Book bans are becoming more prevalent in US school libraries and classrooms, making it harder () for students to get their hands on certain texts that might expand their worldview. To raise awareness of such moves and perhaps protest the of literal book burning, Margaret Atwood and Penguin Random House are a one-off, of her classic dystopian novel, The Handmaid's Tale.
The publisher it's "a powerful symbol against censorship and a reminder of the necessity of protecting vital stories." This copy of the book has been printed and bound in fireproof materials, including white heat shield foil pages and a phenolic hard cover. Atwood put a prototype copy to the test by trying to burn it with a flamethrower.
"The Handmaid’s Tale has been banned many times — sometimes by whole countries, such as Portugal and Spain in the days of Salazar and the Francoists, sometimes by school boards, sometimes by libraries," the author said in a statement. "Let’s hope we don’t reach the stage of wholesale book burnings, as in Fahrenheit 451. But if we do, let’s hope some books will prove unburnable — that they will travel underground, as prohibited books did in the Soviet Union.”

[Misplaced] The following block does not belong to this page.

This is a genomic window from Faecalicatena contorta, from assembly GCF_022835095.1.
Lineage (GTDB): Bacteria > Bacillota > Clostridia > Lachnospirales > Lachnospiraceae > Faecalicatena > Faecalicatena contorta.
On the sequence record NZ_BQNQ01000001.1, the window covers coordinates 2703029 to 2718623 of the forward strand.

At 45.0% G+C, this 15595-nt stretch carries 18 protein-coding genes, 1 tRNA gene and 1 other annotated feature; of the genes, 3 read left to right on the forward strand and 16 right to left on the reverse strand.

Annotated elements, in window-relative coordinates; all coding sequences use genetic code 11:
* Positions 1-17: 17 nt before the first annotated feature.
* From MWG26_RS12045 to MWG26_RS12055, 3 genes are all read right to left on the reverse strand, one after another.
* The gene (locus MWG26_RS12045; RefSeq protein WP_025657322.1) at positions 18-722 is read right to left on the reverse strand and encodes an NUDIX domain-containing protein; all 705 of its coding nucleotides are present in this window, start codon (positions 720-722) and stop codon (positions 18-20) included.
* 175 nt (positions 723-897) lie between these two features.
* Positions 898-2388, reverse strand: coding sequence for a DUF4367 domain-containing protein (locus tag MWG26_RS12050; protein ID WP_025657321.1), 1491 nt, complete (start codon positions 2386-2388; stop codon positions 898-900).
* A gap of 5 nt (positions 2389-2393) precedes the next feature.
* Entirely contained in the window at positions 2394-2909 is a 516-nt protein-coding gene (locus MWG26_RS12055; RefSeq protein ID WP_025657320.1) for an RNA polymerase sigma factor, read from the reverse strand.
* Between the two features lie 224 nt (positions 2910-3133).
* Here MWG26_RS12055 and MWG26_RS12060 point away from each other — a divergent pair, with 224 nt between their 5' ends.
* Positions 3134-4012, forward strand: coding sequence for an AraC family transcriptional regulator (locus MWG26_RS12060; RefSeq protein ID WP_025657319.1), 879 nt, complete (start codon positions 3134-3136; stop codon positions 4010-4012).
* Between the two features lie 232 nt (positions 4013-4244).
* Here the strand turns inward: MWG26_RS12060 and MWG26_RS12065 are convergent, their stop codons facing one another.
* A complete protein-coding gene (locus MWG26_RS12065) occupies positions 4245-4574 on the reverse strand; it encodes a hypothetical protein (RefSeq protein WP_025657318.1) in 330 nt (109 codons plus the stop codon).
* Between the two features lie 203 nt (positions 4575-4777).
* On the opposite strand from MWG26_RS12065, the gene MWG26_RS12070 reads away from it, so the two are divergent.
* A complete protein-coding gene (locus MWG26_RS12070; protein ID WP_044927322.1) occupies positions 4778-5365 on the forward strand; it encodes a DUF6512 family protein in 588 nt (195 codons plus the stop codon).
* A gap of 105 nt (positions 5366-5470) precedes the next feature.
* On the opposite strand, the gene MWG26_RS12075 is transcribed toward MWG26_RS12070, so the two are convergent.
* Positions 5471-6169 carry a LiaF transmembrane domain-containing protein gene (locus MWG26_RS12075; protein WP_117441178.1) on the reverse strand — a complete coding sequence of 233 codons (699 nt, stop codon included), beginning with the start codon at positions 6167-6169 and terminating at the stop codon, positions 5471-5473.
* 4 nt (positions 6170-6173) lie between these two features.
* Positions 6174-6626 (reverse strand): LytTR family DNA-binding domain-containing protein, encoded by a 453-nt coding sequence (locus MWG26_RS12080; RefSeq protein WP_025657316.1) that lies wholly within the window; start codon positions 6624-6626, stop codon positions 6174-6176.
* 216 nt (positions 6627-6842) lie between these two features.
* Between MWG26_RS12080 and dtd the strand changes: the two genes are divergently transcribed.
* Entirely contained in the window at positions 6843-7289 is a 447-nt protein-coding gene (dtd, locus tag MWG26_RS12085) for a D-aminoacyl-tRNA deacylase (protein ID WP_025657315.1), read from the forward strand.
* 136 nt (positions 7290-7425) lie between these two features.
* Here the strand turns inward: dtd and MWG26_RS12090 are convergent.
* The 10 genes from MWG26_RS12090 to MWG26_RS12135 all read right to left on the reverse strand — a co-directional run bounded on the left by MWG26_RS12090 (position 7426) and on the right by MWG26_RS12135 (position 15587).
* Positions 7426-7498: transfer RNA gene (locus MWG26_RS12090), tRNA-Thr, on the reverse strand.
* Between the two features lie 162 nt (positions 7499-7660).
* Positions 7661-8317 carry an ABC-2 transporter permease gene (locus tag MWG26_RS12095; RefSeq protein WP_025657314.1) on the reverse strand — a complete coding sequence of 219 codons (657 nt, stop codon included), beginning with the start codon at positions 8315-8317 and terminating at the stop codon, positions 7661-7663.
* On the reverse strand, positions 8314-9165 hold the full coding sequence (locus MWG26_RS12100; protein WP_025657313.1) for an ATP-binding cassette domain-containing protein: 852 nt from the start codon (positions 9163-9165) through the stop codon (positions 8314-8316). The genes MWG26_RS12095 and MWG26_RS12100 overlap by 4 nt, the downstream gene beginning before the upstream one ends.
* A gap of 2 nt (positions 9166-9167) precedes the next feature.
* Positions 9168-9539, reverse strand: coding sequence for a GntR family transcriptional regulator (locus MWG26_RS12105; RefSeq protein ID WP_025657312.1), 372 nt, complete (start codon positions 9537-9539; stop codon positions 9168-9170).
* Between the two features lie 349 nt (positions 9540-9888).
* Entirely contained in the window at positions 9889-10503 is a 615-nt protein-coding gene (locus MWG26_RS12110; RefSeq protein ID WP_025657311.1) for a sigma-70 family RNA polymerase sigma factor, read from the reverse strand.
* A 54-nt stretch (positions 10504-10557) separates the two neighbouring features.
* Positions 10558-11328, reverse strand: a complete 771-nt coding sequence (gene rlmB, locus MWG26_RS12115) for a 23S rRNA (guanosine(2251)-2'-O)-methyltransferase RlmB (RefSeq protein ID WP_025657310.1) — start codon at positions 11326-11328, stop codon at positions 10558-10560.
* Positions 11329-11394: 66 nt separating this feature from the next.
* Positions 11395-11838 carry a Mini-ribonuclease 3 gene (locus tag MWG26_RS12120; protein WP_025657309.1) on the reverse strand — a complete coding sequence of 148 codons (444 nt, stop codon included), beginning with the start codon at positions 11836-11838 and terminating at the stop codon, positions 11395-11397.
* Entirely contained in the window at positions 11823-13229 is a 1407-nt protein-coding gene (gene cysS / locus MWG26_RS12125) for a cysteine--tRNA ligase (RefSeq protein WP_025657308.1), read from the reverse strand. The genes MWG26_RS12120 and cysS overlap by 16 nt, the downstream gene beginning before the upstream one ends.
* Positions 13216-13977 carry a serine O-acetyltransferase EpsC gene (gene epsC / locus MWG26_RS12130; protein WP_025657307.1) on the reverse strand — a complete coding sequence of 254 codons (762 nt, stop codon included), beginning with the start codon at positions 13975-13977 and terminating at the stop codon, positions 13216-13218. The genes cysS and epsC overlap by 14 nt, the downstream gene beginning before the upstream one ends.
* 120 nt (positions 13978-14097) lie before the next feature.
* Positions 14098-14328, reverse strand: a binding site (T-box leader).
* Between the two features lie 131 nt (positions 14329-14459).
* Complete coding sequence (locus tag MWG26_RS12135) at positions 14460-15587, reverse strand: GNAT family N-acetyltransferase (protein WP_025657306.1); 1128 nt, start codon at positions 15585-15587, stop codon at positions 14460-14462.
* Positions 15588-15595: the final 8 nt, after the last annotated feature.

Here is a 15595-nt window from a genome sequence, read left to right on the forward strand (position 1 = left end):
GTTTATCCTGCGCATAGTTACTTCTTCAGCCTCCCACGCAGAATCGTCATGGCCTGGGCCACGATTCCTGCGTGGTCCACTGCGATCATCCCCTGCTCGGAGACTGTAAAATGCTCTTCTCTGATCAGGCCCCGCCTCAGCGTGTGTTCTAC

All proceeds will go to PEN America to support its efforts to fight book bans across the US. In , the free-expression organization documented 1,586 bans on individual books in 86 school districts across 26 states.
Penguin Random House notes that censors' targets tend to be "literary works about racism, gender and sexual orientation, often written by authors of color and LGBTQ+ writers, as well as classroom lessons about social inequality, history and sexuality." It argued that such moves violate students' First Amendment rights and hamper education and the flow of ideas.
“We are at an urgent moment in our history, with ideas and truth — the foundations of our democracy — under attack," the publisher's CEO Markus Dohle said. "Few writers have been as instrumental in the fight for free expression as Margaret Atwood.”